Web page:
Gregory Diaz: Voting process is safe and secure
Gregory J. Diaz
Casting a vote is a proud, deliberate act of conscience and will. It is a badge associated with being part of a democracy.
Elections are the ultimate source of authority in our democracy. We are marking a ballot expressing our choices and at the same time, signifying our belief in the system that our vote will be counted. Casting a vote is also an act of trust.
Some have questioned whether voting systems are safe, whether a vote cast will be tabulated correctly.
The security of Nevada County voting and our voting systems is a top priority for me as registrar of voters for Nevada County. Election security preparedness is my major concern every day, not just when there is an impending election. We constantly review and refine our voting procedures and practices including chain of custody procedures, seals and logs pre- election, on Election Day and post-election. Risk management practices and controls, including the physical handling and storage of voting equipment and ballots, are important elements of our work. The goal is to deliver a process that is not only safe and secure, but also fair, accurate and accessible.
Our electoral process is not exactly a single, hackable system. There is no central U.S. voter database. A national hacking of the November Election is highly improbable due to our unique, decentralized process. Our system is diverse, subject to local control and has many checks and balances built in. Each state and locality conducts its own system of voting developing standards and security requirements for equipment and software.
Furthermore, no component of our voting system is connected to the internet. Our in- precinct scanners, electronic voting machines, electronic rosters, tally machines, on-demand ballot generation, central scanners, electronic signature verification and reporting systems are not internet-based and do not connect to each other online. They’re islands among islands.
Before each election, we publicly conduct logic and accuracy testing of our voting machines to ensure they are working and tabulating properly. The machines are then pre-defined under supervision, sealed and accounted for, until election day, to prevent tampering.
After the election, we conduct a canvass which includes a review of the vote tally, provisional ballots and a mandated post-election audit. All of our voting machines have triple redundancy: paper ballots, hard drive and memory card. Our electronic machines all have a voter-verified paper audit trail (VVPAT). The canvass process is designed to further guard against deliberate manipulation of the election, as well as software, hardware or programming problems.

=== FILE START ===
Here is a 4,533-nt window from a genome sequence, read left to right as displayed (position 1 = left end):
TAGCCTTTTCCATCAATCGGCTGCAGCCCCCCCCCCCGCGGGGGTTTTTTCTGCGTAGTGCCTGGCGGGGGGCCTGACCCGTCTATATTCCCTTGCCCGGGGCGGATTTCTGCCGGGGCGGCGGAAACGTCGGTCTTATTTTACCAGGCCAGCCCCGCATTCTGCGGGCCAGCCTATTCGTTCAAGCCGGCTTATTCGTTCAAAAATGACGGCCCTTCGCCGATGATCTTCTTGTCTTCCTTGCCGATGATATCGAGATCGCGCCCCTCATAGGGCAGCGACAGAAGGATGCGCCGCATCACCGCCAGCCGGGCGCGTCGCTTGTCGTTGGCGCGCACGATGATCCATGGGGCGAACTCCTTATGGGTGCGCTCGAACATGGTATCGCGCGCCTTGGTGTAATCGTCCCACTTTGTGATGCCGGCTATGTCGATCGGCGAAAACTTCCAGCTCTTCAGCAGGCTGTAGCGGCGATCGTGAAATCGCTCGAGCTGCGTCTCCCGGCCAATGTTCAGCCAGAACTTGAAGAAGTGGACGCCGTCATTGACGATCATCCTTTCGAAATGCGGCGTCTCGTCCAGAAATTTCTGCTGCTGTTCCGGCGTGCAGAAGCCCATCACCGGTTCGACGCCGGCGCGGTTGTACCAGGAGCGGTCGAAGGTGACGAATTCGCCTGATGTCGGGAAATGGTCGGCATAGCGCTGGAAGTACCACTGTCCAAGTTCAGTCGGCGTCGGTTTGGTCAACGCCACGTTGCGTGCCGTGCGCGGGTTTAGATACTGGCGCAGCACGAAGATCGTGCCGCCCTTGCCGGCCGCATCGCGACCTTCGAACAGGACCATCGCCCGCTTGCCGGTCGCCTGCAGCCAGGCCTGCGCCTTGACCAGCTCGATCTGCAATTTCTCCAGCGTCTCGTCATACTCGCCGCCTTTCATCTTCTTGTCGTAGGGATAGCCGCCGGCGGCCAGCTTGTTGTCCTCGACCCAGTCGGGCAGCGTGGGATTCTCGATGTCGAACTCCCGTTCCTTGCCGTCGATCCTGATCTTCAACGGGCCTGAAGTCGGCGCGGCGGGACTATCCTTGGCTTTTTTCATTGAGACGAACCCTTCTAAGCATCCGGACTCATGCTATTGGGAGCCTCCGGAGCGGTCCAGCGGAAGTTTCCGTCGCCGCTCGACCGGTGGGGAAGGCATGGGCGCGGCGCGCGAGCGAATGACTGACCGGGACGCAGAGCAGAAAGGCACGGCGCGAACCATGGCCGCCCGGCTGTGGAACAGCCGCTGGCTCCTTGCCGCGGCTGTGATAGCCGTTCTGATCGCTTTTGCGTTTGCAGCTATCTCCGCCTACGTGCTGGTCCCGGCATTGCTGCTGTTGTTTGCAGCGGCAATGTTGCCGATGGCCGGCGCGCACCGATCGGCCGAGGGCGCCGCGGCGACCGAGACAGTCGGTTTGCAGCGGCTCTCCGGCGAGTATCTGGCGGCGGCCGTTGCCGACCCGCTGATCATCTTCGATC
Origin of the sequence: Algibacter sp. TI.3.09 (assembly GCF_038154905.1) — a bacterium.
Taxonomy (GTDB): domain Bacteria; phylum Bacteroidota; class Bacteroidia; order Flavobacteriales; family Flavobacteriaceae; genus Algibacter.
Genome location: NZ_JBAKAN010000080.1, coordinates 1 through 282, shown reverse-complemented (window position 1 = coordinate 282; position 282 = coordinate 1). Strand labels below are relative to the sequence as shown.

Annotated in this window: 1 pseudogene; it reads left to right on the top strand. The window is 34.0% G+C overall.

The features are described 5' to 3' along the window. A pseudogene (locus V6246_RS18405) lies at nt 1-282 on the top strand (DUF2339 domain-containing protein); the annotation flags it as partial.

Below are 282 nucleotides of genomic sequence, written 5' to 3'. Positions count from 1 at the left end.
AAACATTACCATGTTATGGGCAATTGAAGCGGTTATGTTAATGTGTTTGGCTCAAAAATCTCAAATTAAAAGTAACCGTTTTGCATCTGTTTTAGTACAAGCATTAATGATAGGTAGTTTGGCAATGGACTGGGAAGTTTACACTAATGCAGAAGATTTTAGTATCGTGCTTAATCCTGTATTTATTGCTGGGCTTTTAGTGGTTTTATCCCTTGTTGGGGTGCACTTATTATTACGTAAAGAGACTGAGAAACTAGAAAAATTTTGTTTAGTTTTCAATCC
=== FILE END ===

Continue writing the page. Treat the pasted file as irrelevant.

Because elections are subject to local control, it is important for voters to engage in the process, including witnessing pre-election testing of the voting system and working at the polls as poll workers. In my opinion, the election process works better with full engagement from all. It is not too late to become a poll worker for the November election, contact the Elections office if you are interested.
I am concerned about social media or more specifically, social engineering. For example, posting a comment warning of violence at a polling place(s) (even when there is none), could have a negative influence on voters, keeping them away from the polls for hours or even completely. In any election, spreading fear and confusion among voters is a real concern. This type of social engineering is intended to sow doubt about the security of our election. Please call the elections office or check the Nevada County elections Facebook page, https://www.facebook.com/Nevadacountyelections/, if you have any questions or require information of any kind.
The Nevada County IT professionals have been working with our department and have been extremely vigilant and ready at a moment’s notice. We also realize solid support from the California Secretary of State. To date, there has been no indication from national security agencies to states that any specific or credible threats exist when it comes to cyber security and the November 2016 General Election.
The last day to register to vote is Oct. 24, 2016. Please register, and please vote. We understand you are trusting us to have a safe, secure, fair, accurate and accessible election. We certainly will deliver. You can have the utmost confidence in our election process.
Gregory J. Diaz is the Nevada County Clerk-Recorder for the Registrar of Voters.
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I was a Republican for decades. The party chased me out with ideology that was good for the Republican Party but very bad for our country.